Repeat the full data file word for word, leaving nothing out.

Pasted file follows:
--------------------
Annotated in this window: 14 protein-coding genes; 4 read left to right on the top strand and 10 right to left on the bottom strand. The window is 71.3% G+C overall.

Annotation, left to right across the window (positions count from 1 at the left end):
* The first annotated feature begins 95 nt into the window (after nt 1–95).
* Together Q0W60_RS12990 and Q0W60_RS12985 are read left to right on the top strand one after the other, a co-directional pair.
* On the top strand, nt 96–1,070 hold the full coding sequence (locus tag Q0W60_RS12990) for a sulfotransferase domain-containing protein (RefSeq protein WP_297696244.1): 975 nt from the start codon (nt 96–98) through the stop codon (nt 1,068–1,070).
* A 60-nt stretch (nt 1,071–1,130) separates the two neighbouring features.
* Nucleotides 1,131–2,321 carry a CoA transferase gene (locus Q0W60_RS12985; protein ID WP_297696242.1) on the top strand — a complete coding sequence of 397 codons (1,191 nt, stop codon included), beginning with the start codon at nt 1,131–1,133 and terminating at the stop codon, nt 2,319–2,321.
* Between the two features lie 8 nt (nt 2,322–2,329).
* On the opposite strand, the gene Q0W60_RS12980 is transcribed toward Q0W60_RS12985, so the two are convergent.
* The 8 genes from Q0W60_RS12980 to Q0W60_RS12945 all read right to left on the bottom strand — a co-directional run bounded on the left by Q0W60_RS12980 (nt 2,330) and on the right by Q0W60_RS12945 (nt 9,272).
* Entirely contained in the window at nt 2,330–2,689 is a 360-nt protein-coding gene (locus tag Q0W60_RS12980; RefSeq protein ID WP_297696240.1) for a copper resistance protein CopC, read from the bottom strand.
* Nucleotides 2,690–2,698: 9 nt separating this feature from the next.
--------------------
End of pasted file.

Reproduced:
Annotated in this window: 14 protein-coding genes; 4 read left to right on the top strand and 10 right to left on the bottom strand. The window is 71.3% G+C overall.

Annotation, left to right across the window (positions count from 1 at the left end):
* The first annotated feature begins 95 nt into the window (after nt 1–95).
* Together Q0W60_RS12990 and Q0W60_RS12985 are read left to right on the top strand one after the other, a co-directional pair.
* On the top strand, nt 96–1,070 hold the full coding sequence (locus tag Q0W60_RS12990) for a sulfotransferase domain-containing protein (RefSeq protein WP_297696244.1): 975 nt from the start codon (nt 96–98) through the stop codon (nt 1,068–1,070).
* A 60-nt stretch (nt 1,071–1,130) separates the two neighbouring features.
* Nucleotides 1,131–2,321 carry a CoA transferase gene (locus Q0W60_RS12985; protein ID WP_297696242.1) on the top strand — a complete coding sequence of 397 codons (1,191 nt, stop codon included), beginning with the start codon at nt 1,131–1,133 and terminating at the stop codon, nt 2,319–2,321.
* Between the two features lie 8 nt (nt 2,322–2,329).
* On the opposite strand, the gene Q0W60_RS12980 is transcribed toward Q0W60_RS12985, so the two are convergent.
* The 8 genes from Q0W60_RS12980 to Q0W60_RS12945 all read right to left on the bottom strand — a co-directional run bounded on the left by Q0W60_RS12980 (nt 2,330) and on the right by Q0W60_RS12945 (nt 9,272).
* Entirely contained in the window at nt 2,330–2,689 is a 360-nt protein-coding gene (locus tag Q0W60_RS12980; RefSeq protein ID WP_297696240.1) for a copper resistance protein CopC, read from the bottom strand.
* Nucleotides 2,690–2,698: 9 nt separating this feature from the next.